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Fletcher possessed the latter qualities is certain ; but we have no reason to attribute to Beaumont any of the deficiencies which the 'faint praise' of judgment’might seem to imply.

The opening song of The Two Noble Kinsmen has been included in this selection, although it is difficult to attribute it to any one but Shakespeare. On the other hand, 'Take, oh take those lips away, the first stanza of which occurs in Measure for Measure, has been excluded.

A. C. BRADLEY.

LINES ON THE TOMBS IN WESTMINSTER.

[By Beaumont].

Mortality, behold and fear!
What a change of flesh is here !
Think how many royal bones
Sleep within this heap of stones ;
Here they lie had realms and lands,
Who now want strength to stir their hands;
Where from their pulpits seald with dust
They preach, 'In greatness is no trust.'
Here's an acre sown indeed
With the richest royall'st seed
That the earth did e'er suck in,
Since the first man died for sin :
Here the bones of birth have cried,
'Though gods they were, as men they died':
Here are sands, ignoble things,
Dropt from the ruin'd sides of kings :
Here's a world of pomp and state,
Buried in dust, once dead by fate.

FROM "THE MAID'S TRAGEDY.?

[By Beaumont and Fletcher.]
Lay a garland on my hearse

Of the dismal yew ;
Maidens, willow branches bear ;

Say, I died true.
My love was false, but I was firm

From my hour of birth.
Upon my buried body lie

Lightly, gentle earth!

FROM "THE FAITHFUL SHEPHERDESS.'

[By Fletcher.]

I.

THE SATYR.

Here be grapes whose lusty blood
Is the learned poet's good ;
Sweeter yet did never crown
The head of Bacchus ; nuts more brown
Than the squirrel's teeth that crack them ;
Deign, O fairest fair, to take them !
For these black-eyed Dryope
Hath oftentimes commanded me
With my clasped knee to climb :
See how well the lusty time
Hath deck'd their rising cheeks in red,
Such as on your lips is spread.
Here be berries for a queen,
Some be red, some be green ;
These are of that luscious meat
The great god Pan himself doth eat :
All these, and what the woods can yield,
The hanging mountain or the field,
I freely offer, and ere long
Will bring you more, more sweet and strong ;
Till when, humbly leave I take,
Lest the great Pan do awake,
That sleeping lies in a deep glade,
Under a broad beech's shade.
I must go, I must run
Swifter than the fiery sun.

II.

THE RIVER GOD TO AMORET.

I am this fountain's god. Below
My waters to a river grow,
And 'twixt two banks with osiers set,
That only prosper in the wet,
Through the meadows do they glide,
Wheeling still on every side,
Sometime winding found about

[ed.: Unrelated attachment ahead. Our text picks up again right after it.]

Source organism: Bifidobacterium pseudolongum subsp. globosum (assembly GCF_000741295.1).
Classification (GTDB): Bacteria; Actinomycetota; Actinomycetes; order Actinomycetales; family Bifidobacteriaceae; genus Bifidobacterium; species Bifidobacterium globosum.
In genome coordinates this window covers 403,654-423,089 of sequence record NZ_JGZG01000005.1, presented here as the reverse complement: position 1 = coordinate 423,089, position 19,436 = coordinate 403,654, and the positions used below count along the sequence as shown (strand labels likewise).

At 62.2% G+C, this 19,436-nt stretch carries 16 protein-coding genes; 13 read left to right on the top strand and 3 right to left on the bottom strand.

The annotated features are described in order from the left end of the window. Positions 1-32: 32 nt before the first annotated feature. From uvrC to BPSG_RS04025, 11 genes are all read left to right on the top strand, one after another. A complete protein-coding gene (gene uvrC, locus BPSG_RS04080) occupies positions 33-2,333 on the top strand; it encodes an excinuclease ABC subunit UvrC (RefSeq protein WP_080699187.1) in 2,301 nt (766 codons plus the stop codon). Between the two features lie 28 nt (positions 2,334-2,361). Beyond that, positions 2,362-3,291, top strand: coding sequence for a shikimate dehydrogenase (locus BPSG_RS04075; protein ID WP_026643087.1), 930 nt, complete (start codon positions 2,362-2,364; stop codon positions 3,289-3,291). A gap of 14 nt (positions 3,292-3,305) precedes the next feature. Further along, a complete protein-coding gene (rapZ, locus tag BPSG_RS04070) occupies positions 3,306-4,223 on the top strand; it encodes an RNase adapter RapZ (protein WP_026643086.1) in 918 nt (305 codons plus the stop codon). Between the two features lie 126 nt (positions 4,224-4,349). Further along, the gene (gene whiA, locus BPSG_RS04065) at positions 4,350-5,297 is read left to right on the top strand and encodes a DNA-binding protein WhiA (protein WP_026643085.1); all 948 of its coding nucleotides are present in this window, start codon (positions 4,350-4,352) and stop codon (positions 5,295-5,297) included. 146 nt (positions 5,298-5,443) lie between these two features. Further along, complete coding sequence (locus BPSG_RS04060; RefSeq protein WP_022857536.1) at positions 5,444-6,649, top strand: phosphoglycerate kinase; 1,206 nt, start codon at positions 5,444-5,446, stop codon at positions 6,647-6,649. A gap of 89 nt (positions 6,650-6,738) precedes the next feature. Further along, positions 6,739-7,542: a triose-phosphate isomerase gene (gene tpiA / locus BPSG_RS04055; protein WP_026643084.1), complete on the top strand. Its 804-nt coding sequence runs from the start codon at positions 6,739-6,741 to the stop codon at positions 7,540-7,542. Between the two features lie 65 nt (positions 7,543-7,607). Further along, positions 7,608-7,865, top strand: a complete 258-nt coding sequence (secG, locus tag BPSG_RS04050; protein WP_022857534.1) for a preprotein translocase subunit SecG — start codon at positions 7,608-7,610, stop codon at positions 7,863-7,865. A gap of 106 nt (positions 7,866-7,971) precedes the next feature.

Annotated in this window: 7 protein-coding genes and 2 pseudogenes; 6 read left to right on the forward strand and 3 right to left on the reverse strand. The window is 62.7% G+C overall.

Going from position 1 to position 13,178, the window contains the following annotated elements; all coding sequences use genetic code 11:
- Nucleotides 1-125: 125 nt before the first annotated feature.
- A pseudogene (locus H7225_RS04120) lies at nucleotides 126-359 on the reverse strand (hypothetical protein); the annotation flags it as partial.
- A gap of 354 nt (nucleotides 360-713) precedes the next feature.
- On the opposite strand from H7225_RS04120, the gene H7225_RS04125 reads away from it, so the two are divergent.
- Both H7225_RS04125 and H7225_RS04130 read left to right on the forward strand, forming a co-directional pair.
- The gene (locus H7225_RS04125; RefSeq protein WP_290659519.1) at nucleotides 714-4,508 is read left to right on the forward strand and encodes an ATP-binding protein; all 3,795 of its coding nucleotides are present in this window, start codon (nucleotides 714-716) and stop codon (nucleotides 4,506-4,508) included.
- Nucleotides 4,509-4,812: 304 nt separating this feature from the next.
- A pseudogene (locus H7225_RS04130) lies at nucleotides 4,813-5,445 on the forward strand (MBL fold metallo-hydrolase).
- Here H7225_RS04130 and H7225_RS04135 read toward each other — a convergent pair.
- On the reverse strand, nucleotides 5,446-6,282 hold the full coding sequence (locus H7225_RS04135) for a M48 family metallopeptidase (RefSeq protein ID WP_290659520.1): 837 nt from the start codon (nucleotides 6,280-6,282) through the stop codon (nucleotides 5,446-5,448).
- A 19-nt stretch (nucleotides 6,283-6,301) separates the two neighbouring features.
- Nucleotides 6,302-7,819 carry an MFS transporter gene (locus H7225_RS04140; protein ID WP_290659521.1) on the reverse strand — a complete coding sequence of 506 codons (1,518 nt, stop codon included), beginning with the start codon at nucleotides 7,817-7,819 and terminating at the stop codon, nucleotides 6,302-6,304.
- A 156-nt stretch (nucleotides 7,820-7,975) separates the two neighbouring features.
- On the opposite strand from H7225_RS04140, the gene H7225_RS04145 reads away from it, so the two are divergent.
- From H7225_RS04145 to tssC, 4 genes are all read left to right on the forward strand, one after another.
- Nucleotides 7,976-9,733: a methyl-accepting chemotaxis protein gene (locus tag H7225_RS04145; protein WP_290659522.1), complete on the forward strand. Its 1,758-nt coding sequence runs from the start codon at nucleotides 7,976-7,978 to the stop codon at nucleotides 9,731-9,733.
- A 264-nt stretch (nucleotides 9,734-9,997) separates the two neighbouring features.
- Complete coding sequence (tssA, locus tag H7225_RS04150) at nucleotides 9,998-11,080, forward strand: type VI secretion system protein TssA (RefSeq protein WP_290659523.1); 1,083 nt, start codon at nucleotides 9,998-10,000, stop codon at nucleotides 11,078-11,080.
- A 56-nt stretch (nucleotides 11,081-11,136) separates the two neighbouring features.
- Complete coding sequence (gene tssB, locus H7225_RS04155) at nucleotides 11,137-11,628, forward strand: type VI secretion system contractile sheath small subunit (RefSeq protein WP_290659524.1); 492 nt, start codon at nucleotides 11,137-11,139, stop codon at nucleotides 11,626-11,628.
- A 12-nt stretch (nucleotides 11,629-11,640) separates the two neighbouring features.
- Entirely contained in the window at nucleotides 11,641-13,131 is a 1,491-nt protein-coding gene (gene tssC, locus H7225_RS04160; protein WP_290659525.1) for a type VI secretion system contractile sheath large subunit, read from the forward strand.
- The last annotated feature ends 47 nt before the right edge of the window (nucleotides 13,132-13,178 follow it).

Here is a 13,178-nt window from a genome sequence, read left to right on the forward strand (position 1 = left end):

To find the evenest channel out.
And if thou wilt go with me,
Leaving mortal company,
In the cool streams shalt thou lie,
Free from harm as well as 'I ;
I will give thee for thy food
No fish that useth in the mud,
But trout and pike, that love to swim
Where the gravel from the brim
Through the pure streams may be seen ;
Orient pearl fit for a queen
Will I give, thy love to win,
And a shell to keep them in ;
Not a fish in all my brook
That shall disobey thy look,
But, when thou wilt, come gliding by
And from thy white hand take a fly:
And to make thee understand
How I can my waves command,
They shall bubble whilst I sing,
Sweeter than the silver string.

[blocks in formation]

The Song
Do not fear to put thy feet
Naked in the river sweet ;
Think not leech or newt or toad
Will bite thy foot, when thou hast trod;
Nor let the water rising high,
As thou wad'st in, make thee cry
And sob; but ever live with me,
And not a wave shall trouble thee !

III.

THE SATYR.

Thou divinest, fairest, brightest,
Thou most powerful maid and whitest,
Thou most virtuous and most blessed,
Eyes of stars, and golden tressed
Like Apollo ! tell me, sweetest,
What new service now is meetest
For the Satyr? Shall I stray
In the middle air, and stay
The sailing rack, or nimbly take
Hold by the moon, and gently make
Suit to the pale queen of night
For a beam to give thee light ?
Shall I dive into the sea
And bring thee coral, making way
Through the rising waves that fall
Like snowy fleeces ? Dearest, shall
I catch thee wanton fawns, or flies
Whose woven wings the summer dyes
Of many colours ? get thee fruit,
Or steal from heaven old Orpheus' lute ?

All these I'll venture for, and more,
To do her service all these woods adore.

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